Staying safe while seeing South Africa

There’s a perception that South Africa is a dangerous country to visit – but is it true?

Written by Medibank

South Africa is a land of breathtaking natural landscapes and iconic African wildlife. The country is home to an incredible eight World Heritage sites, and houses the “Big Five” safari animals – lions, leopards, rhinos, elephants and cape buffalo. While South Africa has many attractions for tourists, it also struggles with a poor reputation for safety and violent crime. What has caused this reputation, and is it warranted?

A nation of contrasts

Anyone at all familiar with South Africa will know the chequered history of the country, which abolished the state policy of Apartheid in the 1990s, driven by famous civil rights campaigns led by Nelson Mandela. Apartheid policies legalised racism, and included provisions for where white people could live, and where black people could live.

While all South Africans are now equal before the law and in society, the same cannot be said for economic equality. South Africa is still a nation of entrenched inequality, and sometimes a short fifteen minute drive is all that separates multi-million dollar beachfront mansions and corrugated iron shanty towns.

This economic divide is the main driver of often-cited violent crime statistics. Realistically though, these numbers have been sharply dropping since the abolition of apartheid, and are heavily skewed geographically to poorer suburbs and towns that are well away from where most tourists will ever venture. It’s also important to remember that South Africa has successfully hosted millions of tourists for some of the biggest sporting tournaments on earth, including the 2010 FIFA World Cup, as well as cricket and rugby world cups.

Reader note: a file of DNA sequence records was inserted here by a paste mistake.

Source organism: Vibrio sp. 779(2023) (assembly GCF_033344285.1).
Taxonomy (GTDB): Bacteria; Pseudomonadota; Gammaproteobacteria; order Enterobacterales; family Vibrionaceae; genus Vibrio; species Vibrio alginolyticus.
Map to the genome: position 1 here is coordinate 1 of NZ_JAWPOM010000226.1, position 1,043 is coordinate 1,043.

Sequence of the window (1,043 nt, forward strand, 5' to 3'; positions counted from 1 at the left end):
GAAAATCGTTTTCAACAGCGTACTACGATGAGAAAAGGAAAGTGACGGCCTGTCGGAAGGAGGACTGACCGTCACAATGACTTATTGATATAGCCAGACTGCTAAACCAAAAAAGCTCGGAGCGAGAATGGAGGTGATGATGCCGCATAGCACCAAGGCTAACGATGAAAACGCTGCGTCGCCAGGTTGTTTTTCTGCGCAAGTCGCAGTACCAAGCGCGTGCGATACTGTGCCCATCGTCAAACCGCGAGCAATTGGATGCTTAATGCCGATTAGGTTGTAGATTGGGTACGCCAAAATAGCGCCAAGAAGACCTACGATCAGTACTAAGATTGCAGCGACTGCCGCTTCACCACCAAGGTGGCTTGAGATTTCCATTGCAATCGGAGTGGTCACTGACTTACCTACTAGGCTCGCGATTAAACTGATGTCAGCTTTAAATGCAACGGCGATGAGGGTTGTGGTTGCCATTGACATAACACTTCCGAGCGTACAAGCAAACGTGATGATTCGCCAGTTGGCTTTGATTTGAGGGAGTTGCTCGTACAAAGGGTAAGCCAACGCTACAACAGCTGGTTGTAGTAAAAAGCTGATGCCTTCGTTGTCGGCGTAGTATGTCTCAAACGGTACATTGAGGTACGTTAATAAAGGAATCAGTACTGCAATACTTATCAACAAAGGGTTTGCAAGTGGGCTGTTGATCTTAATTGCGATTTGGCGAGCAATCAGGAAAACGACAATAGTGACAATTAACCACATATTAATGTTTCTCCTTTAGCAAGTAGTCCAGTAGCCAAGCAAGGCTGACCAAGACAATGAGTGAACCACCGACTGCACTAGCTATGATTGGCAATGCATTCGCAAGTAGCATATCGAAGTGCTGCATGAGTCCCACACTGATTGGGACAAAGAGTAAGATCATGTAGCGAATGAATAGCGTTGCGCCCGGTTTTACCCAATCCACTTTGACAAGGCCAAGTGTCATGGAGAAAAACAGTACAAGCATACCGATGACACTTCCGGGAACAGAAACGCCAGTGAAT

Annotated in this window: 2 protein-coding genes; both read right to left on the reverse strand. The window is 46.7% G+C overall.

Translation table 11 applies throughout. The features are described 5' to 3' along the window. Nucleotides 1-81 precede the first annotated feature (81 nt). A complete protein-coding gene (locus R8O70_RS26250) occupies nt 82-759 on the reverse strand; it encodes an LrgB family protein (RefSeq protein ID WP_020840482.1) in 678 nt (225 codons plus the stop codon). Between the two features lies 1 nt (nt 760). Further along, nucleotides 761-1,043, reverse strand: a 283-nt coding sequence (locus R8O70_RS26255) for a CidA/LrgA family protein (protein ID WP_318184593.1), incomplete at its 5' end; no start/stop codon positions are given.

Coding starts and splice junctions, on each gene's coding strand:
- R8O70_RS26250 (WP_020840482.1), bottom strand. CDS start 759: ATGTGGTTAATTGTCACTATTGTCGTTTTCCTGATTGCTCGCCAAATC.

Staying safe in South Africa

Staying safe in South Africa is very much the same as the everyday precautions you would take when travelling to other countries. While violent crime does happen, it’s generally contained to less developed areas between people who already know each other, not random tourists in major cities. In fact, you’re more likely to die hiking Table Mountain in Cape Town than be involved in a violent crime.

Areas that attract high amounts of tourism are generally very safe, especially in major cities. Just like many other countries however, it’s still advised to take some simple precautions to protect yourself from petty crimes.

  • Don’t openly display wealth or valuable property. Refrain from carrying phones or cameras in your hand and always keeping an eye on bags and personal belongings.
  • Know where you’re going. Major tourist areas are generally considered quite safe, but don’t walk aimlessly. Try not to walk anywhere alone.
  • Don’t accept unsolicited “help” from people you don’t know.
  • If confronted or robbed, don’t offer any resistance.

Remember that travelling overseas always involves some risk, because there’s always things you just can’t control. You can always have a contingency in place though, which is why travel insurance is so important; it’s there for when the unexpected happens. Travel with the peace of mind that only a good policy can bring you – get a quote today.

Written by Medibank

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